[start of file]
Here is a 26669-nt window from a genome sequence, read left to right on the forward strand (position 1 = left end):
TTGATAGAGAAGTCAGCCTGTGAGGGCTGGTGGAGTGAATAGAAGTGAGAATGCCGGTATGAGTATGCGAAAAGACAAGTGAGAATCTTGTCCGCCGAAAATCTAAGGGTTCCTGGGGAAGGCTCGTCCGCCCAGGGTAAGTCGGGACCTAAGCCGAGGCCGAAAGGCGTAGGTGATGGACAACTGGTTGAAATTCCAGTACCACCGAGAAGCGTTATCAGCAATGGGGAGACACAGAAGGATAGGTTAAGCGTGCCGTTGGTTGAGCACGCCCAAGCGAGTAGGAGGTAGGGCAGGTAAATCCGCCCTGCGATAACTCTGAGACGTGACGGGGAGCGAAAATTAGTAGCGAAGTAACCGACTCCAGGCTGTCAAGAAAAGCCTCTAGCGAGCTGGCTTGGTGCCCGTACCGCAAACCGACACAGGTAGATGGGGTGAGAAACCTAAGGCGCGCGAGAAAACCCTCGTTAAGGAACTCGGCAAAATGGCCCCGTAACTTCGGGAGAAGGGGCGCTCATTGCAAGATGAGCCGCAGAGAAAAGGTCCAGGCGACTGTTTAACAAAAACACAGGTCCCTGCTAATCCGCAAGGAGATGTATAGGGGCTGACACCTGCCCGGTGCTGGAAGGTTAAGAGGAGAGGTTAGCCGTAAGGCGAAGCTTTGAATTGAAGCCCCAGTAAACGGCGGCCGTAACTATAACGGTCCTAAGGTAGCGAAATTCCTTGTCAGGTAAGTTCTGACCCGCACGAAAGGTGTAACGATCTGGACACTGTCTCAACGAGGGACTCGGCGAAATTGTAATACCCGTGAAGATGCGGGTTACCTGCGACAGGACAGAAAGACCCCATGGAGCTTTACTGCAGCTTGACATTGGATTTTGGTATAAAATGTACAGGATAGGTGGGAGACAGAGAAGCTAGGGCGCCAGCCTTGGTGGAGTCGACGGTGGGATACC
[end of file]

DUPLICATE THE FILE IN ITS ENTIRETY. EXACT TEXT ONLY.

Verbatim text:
Here is a 26669-nt window from a genome sequence, read left to right on the forward strand (position 1 = left end):
TTGATAGAGAAGTCAGCCTGTGAGGGCTGGTGGAGTGAATAGAAGTGAGAATGCCGGTATGAGTATGCGAAAAGACAAGTGAGAATCTTGTCCGCCGAAAATCTAAGGGTTCCTGGGGAAGGCTCGTCCGCCCAGGGTAAGTCGGGACCTAAGCCGAGGCCGAAAGGCGTAGGTGATGGACAACTGGTTGAAATTCCAGTACCACCGAGAAGCGTTATCAGCAATGGGGAGACACAGAAGGATAGGTTAAGCGTGCCGTTGGTTGAGCACGCCCAAGCGAGTAGGAGGTAGGGCAGGTAAATCCGCCCTGCGATAACTCTGAGACGTGACGGGGAGCGAAAATTAGTAGCGAAGTAACCGACTCCAGGCTGTCAAGAAAAGCCTCTAGCGAGCTGGCTTGGTGCCCGTACCGCAAACCGACACAGGTAGATGGGGTGAGAAACCTAAGGCGCGCGAGAAAACCCTCGTTAAGGAACTCGGCAAAATGGCCCCGTAACTTCGGGAGAAGGGGCGCTCATTGCAAGATGAGCCGCAGAGAAAAGGTCCAGGCGACTGTTTAACAAAAACACAGGTCCCTGCTAATCCGCAAGGAGATGTATAGGGGCTGACACCTGCCCGGTGCTGGAAGGTTAAGAGGAGAGGTTAGCCGTAAGGCGAAGCTTTGAATTGAAGCCCCAGTAAACGGCGGCCGTAACTATAACGGTCCTAAGGTAGCGAAATTCCTTGTCAGGTAAGTTCTGACCCGCACGAAAGGTGTAACGATCTGGACACTGTCTCAACGAGGGACTCGGCGAAATTGTAATACCCGTGAAGATGCGGGTTACCTGCGACAGGACAGAAAGACCCCATGGAGCTTTACTGCAGCTTGACATTGGATTTTGGTATAAAATGTACAGGATAGGTGGGAGACAGAGAAGCTAGGGCGCCAGCCTTGGTGGAGTCGACGGTGGGATACC